The gem, found by Lucara Diamonds is of IIa category that makes up only one or two percent of all natural diamonds in the world. Such diamonds are usually devoid of impurities and colorless.
“The significance of the recovery of a gem quality stone larger than 1,000 carats, the largest for more than a century and the continued recovery of high quality stones from the south lobe cannot be overstated,” William Lamb, President and CEO of Lucara said in a statement.
In July, Lucara sold a much smaller 341.9 carat diamond of the same IIa type for $20.6 million, or $60,000 per carat.
“It is almost impossible to estimate a value for such an extraordinary stone given that a valuation is highly dependent on the color, clarity and cutting and polishing characteristics,” Bloomberg quotes Edward Sterck, a London-based analyst at BMO Capital Markets.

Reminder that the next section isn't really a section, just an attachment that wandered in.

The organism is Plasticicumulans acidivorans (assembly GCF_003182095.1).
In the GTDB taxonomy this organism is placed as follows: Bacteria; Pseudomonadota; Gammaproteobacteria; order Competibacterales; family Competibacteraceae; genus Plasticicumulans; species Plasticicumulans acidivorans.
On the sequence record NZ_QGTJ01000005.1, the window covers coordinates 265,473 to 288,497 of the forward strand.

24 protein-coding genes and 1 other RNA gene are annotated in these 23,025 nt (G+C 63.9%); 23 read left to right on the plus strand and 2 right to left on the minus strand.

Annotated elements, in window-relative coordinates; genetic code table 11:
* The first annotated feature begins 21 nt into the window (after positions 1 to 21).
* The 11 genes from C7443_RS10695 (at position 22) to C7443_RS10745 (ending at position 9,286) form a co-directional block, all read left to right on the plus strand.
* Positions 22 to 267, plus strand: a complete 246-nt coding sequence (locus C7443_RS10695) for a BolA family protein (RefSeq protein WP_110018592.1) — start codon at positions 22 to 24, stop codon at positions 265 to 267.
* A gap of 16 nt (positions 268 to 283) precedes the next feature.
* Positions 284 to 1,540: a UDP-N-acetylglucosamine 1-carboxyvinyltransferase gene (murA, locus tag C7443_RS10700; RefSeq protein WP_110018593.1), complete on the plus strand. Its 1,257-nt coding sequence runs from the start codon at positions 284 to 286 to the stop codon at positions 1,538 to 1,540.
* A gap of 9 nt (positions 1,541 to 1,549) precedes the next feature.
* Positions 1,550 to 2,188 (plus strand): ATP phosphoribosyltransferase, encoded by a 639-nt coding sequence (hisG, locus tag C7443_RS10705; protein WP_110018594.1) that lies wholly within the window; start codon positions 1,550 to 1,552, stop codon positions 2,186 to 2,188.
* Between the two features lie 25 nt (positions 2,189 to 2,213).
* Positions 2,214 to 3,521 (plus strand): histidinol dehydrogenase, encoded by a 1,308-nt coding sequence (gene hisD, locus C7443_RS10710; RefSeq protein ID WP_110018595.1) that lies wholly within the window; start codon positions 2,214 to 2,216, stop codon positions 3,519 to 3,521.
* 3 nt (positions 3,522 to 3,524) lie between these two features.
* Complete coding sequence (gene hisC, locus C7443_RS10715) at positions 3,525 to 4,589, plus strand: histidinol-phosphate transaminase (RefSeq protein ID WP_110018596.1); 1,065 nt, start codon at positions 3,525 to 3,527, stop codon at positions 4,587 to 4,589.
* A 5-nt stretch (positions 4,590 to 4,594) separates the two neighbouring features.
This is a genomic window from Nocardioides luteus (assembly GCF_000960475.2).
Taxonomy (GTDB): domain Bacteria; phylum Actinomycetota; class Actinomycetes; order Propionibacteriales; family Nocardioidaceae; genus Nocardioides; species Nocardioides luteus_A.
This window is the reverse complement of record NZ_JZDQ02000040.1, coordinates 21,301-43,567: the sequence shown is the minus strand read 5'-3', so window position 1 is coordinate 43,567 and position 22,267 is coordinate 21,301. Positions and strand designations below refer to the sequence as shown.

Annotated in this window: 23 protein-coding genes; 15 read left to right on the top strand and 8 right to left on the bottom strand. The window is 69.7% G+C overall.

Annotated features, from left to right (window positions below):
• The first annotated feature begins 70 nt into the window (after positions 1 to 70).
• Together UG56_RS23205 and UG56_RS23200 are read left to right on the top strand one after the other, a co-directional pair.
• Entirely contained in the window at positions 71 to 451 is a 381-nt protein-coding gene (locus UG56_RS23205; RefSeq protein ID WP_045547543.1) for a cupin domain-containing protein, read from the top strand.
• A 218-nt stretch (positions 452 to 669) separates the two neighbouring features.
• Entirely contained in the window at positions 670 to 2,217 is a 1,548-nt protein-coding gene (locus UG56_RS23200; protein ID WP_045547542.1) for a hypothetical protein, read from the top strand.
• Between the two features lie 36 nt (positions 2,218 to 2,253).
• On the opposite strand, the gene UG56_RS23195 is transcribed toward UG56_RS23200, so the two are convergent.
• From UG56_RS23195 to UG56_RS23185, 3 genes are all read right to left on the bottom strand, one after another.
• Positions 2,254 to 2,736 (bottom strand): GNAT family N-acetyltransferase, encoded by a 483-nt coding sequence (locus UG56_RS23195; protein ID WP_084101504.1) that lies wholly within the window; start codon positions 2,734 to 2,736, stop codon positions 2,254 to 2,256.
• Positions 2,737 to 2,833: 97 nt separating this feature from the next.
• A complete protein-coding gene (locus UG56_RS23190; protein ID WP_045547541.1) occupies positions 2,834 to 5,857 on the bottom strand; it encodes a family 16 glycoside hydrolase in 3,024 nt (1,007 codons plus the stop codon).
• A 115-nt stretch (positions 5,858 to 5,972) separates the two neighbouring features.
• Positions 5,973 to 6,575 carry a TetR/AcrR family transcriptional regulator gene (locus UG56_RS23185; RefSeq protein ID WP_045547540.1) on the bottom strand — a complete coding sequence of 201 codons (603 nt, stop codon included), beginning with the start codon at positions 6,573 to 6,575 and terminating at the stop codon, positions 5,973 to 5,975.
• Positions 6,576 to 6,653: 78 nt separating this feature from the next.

The record breaker is the 3,106-carat Cullinan, found near Pretoria in South Africa in 1905. The Cullinan diamond was presented to King Edward VII and cut into nine major gemstones and 96 smaller stones. One of them, weighing 317.4 carats, was set into the Imperial State Crown.
The Cullinan collection as a whole has an estimated value of $2 billion dollars, and has never been put up for auction.